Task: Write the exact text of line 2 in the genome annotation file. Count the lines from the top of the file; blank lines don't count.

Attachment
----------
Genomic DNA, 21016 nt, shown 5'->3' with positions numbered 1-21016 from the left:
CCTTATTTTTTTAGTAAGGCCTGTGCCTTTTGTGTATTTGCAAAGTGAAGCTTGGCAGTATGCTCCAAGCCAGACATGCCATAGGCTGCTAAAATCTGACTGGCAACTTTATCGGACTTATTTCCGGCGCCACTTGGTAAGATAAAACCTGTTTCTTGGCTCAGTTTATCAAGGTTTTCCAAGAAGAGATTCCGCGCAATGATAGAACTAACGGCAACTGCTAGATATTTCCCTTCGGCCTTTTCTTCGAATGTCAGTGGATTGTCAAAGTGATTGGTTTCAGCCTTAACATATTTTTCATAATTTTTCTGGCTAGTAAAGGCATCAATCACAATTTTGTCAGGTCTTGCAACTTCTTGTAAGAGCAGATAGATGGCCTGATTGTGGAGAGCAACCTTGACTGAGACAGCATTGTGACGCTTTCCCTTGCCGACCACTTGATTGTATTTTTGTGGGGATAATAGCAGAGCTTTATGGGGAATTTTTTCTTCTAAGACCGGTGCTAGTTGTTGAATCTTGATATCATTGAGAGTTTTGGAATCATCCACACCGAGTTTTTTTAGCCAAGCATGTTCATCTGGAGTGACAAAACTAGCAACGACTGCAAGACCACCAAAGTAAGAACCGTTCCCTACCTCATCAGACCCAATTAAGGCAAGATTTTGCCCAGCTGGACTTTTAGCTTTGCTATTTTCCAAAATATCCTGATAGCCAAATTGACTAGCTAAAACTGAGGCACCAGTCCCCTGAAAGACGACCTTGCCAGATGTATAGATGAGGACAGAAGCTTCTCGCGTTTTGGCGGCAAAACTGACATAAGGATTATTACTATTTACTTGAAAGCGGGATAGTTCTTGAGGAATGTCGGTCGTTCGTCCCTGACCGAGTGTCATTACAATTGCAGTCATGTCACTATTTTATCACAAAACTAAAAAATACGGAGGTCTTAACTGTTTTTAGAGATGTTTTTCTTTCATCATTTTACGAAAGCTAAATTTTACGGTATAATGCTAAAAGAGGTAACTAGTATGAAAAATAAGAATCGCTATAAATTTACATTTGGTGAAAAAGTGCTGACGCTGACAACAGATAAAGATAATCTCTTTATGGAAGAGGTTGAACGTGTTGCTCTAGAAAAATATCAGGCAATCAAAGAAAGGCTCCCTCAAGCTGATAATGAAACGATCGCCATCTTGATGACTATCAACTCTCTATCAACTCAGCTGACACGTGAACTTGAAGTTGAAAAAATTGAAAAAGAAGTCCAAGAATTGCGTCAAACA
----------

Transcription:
CCTTATTTTTTTAGTAAGGCCTGTGCCTTTTGTGTATTTGCAAAGTGAAGCTTGGCAGTATGCTCCAAGCCAGACATGCCATAGGCTGCTAAAATCTGACTGGCAACTTTATCGGACTTATTTCCGGCGCCACTTGGTAAGATAAAACCTGTTTCTTGGCTCAGTTTATCAAGGTTTTCCAAGAAGAGATTCCGCGCAATGATAGAACTAACGGCAACTGCTAGATATTTCCCTTCGGCCTTTTCTTCGAATGTCAGTGGATTGTCAAAGTGATTGGTTTCAGCCTTAACATATTTTTCATAATTTTTCTGGCTAGTAAAGGCATCAATCACAATTTTGTCAGGTCTTGCAACTTCTTGTAAGAGCAGATAGATGGCCTGATTGTGGAGAGCAACCTTGACTGAGACAGCATTGTGACGCTTTCCCTTGCCGACCACTTGATTGTATTTTTGTGGGGATAATAGCAGAGCTTTATGGGGAATTTTTTCTTCTAAGACCGGTGCTAGTTGTTGAATCTTGATATCATTGAGAGTTTTGGAATCATCCACACCGAGTTTTTTTAGCCAAGCATGTTCATCTGGAGTGACAAAACTAGCAACGACTGCAAGACCACCAAAGTAAGAACCGTTCCCTACCTCATCAGACCCAATTAAGGCAAGATTTTGCCCAGCTGGACTTTTAGCTTTGCTATTTTCCAAAATATCCTGATAGCCAAATTGACTAGCTAAAACTGAGGCACCAGTCCCCTGAAAGACGACCTTGCCAGATGTATAGATGAGGACAGAAGCTTCTCGCGTTTTGGCGGCAAAACTGACATAAGGATTATTACTATTTACTTGAAAGCGGGATAGTTCTTGAGGAATGTCGGTCGTTCGTCCCTGACCGAGTGTCATTACAATTGCAGTCATGTCACTATTTTATCACAAAACTAAAAAATACGGAGGTCTTAACTGTTTTTAGAGATGTTTTTCTTTCATCATTTTACGAAAGCTAAATTTTACGGTATAATGCTAAAAGAGGTAACTAGTATGAAAAATAAGAATCGCTATAAATTTACATTTGGTGAAAAAGTGCTGACGCTGACAACAGATAAAGATAATCTCTTTATGGAAGAGGTTGAACGTGTTGCTCTAGAAAAATATCAGGCAATCAAAGAAAGGCTCCCTCAAGCTGATAATGAAACGATCGCCATCTTGATGACTATCAACTCTCTATCAACTCAGCTGACACGTGAACTTGAAGTTGAAAAAATTGAAAAAGAAGTCCAAGAATTGCGTCAAACA